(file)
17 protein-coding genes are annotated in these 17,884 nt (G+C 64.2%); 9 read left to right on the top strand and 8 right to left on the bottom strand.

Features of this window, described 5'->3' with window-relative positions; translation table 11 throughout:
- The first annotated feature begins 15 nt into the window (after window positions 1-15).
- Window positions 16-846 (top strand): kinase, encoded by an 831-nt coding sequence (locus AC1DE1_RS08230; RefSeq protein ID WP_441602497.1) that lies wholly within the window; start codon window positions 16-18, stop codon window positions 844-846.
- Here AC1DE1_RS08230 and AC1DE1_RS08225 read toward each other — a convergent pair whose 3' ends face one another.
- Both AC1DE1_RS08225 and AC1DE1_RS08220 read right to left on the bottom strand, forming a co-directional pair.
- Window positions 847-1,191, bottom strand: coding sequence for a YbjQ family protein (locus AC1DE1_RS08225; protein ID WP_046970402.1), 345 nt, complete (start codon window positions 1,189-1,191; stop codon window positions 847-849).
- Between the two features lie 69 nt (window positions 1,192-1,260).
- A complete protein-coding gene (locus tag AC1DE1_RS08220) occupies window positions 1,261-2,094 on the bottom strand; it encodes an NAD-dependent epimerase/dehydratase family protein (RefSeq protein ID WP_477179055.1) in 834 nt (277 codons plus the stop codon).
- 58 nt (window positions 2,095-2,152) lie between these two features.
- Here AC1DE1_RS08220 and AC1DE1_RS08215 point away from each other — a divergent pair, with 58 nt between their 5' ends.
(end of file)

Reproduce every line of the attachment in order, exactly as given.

17 protein-coding genes are annotated in these 17,884 nt (G+C 64.2%); 9 read left to right on the top strand and 8 right to left on the bottom strand.

Features of this window, described 5'->3' with window-relative positions; translation table 11 throughout:
- The first annotated feature begins 15 nt into the window (after window positions 1-15).
- Window positions 16-846 (top strand): kinase, encoded by an 831-nt coding sequence (locus AC1DE1_RS08230; RefSeq protein ID WP_441602497.1) that lies wholly within the window; start codon window positions 16-18, stop codon window positions 844-846.
- Here AC1DE1_RS08230 and AC1DE1_RS08225 read toward each other — a convergent pair whose 3' ends face one another.
- Both AC1DE1_RS08225 and AC1DE1_RS08220 read right to left on the bottom strand, forming a co-directional pair.
- Window positions 847-1,191, bottom strand: coding sequence for a YbjQ family protein (locus AC1DE1_RS08225; protein ID WP_046970402.1), 345 nt, complete (start codon window positions 1,189-1,191; stop codon window positions 847-849).
- Between the two features lie 69 nt (window positions 1,192-1,260).
- A complete protein-coding gene (locus tag AC1DE1_RS08220) occupies window positions 1,261-2,094 on the bottom strand; it encodes an NAD-dependent epimerase/dehydratase family protein (RefSeq protein ID WP_477179055.1) in 834 nt (277 codons plus the stop codon).
- 58 nt (window positions 2,095-2,152) lie between these two features.
- Here AC1DE1_RS08220 and AC1DE1_RS08215 point away from each other — a divergent pair, with 58 nt between their 5' ends.